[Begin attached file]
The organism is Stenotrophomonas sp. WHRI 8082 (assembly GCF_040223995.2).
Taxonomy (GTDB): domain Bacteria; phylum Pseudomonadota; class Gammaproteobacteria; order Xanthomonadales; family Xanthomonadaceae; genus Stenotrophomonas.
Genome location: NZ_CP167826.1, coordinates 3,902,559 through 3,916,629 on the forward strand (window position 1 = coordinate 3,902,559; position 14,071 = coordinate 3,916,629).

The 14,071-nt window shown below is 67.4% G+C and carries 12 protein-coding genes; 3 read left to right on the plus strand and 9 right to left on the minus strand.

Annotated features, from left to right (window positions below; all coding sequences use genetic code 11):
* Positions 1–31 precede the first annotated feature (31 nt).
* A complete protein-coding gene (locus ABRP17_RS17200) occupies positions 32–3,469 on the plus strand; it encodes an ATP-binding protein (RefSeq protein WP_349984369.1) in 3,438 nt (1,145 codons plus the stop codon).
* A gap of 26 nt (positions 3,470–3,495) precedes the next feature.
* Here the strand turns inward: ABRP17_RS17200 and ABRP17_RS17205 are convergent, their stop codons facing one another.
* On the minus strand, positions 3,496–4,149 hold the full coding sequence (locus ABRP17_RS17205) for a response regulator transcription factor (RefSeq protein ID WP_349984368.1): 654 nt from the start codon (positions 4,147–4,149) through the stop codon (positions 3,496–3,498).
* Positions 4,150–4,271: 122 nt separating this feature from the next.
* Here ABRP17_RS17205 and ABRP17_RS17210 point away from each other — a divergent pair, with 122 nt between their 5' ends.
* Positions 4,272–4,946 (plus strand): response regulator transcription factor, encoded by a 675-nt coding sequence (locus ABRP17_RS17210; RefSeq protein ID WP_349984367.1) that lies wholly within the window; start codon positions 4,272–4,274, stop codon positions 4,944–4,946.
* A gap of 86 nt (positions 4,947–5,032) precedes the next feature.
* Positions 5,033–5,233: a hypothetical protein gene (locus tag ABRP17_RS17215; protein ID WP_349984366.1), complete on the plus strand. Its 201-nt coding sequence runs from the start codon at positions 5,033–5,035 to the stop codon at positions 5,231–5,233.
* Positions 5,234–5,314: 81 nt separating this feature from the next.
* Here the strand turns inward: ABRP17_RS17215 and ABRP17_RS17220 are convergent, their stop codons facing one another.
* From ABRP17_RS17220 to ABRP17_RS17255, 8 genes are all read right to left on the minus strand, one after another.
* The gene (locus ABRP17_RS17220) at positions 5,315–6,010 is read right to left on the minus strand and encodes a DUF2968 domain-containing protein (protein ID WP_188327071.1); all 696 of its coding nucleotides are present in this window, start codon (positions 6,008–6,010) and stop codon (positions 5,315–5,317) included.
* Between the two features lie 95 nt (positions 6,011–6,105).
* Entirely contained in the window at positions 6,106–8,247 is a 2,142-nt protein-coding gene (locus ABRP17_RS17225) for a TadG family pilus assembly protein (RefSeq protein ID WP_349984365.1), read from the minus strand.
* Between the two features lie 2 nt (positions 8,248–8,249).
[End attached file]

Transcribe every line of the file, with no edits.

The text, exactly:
The organism is Stenotrophomonas sp. WHRI 8082 (assembly GCF_040223995.2).
Taxonomy (GTDB): domain Bacteria; phylum Pseudomonadota; class Gammaproteobacteria; order Xanthomonadales; family Xanthomonadaceae; genus Stenotrophomonas.
Genome location: NZ_CP167826.1, coordinates 3,902,559 through 3,916,629 on the forward strand (window position 1 = coordinate 3,902,559; position 14,071 = coordinate 3,916,629).

The 14,071-nt window shown below is 67.4% G+C and carries 12 protein-coding genes; 3 read left to right on the plus strand and 9 right to left on the minus strand.

Annotated features, from left to right (window positions below; all coding sequences use genetic code 11):
* Positions 1–31 precede the first annotated feature (31 nt).
* A complete protein-coding gene (locus ABRP17_RS17200) occupies positions 32–3,469 on the plus strand; it encodes an ATP-binding protein (RefSeq protein WP_349984369.1) in 3,438 nt (1,145 codons plus the stop codon).
* A gap of 26 nt (positions 3,470–3,495) precedes the next feature.
* Here the strand turns inward: ABRP17_RS17200 and ABRP17_RS17205 are convergent, their stop codons facing one another.
* On the minus strand, positions 3,496–4,149 hold the full coding sequence (locus ABRP17_RS17205) for a response regulator transcription factor (RefSeq protein ID WP_349984368.1): 654 nt from the start codon (positions 4,147–4,149) through the stop codon (positions 3,496–3,498).
* Positions 4,150–4,271: 122 nt separating this feature from the next.
* Here ABRP17_RS17205 and ABRP17_RS17210 point away from each other — a divergent pair, with 122 nt between their 5' ends.
* Positions 4,272–4,946 (plus strand): response regulator transcription factor, encoded by a 675-nt coding sequence (locus ABRP17_RS17210; RefSeq protein ID WP_349984367.1) that lies wholly within the window; start codon positions 4,272–4,274, stop codon positions 4,944–4,946.
* A gap of 86 nt (positions 4,947–5,032) precedes the next feature.
* Positions 5,033–5,233: a hypothetical protein gene (locus tag ABRP17_RS17215; protein ID WP_349984366.1), complete on the plus strand. Its 201-nt coding sequence runs from the start codon at positions 5,033–5,035 to the stop codon at positions 5,231–5,233.
* Positions 5,234–5,314: 81 nt separating this feature from the next.
* Here the strand turns inward: ABRP17_RS17215 and ABRP17_RS17220 are convergent, their stop codons facing one another.
* From ABRP17_RS17220 to ABRP17_RS17255, 8 genes are all read right to left on the minus strand, one after another.
* The gene (locus ABRP17_RS17220) at positions 5,315–6,010 is read right to left on the minus strand and encodes a DUF2968 domain-containing protein (protein ID WP_188327071.1); all 696 of its coding nucleotides are present in this window, start codon (positions 6,008–6,010) and stop codon (positions 5,315–5,317) included.
* Between the two features lie 95 nt (positions 6,011–6,105).
* Entirely contained in the window at positions 6,106–8,247 is a 2,142-nt protein-coding gene (locus ABRP17_RS17225) for a TadG family pilus assembly protein (RefSeq protein ID WP_349984365.1), read from the minus strand.
* Between the two features lie 2 nt (positions 8,248–8,249).